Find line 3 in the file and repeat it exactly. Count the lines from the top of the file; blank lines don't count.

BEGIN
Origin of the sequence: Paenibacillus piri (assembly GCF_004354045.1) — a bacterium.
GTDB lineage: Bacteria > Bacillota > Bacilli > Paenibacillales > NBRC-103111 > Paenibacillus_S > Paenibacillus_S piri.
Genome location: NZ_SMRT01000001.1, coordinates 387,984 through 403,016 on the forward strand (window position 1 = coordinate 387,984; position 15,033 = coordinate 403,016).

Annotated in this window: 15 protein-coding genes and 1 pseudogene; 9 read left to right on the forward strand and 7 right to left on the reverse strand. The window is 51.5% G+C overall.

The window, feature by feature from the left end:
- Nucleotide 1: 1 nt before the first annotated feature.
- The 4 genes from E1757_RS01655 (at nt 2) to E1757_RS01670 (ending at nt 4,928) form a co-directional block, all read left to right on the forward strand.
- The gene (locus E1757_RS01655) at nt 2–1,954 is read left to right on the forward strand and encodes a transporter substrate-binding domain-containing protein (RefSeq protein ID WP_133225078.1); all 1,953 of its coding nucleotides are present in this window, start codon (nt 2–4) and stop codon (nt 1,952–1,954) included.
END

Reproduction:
Genome location: NZ_SMRT01000001.1, coordinates 387,984 through 403,016 on the forward strand (window position 1 = coordinate 387,984; position 15,033 = coordinate 403,016).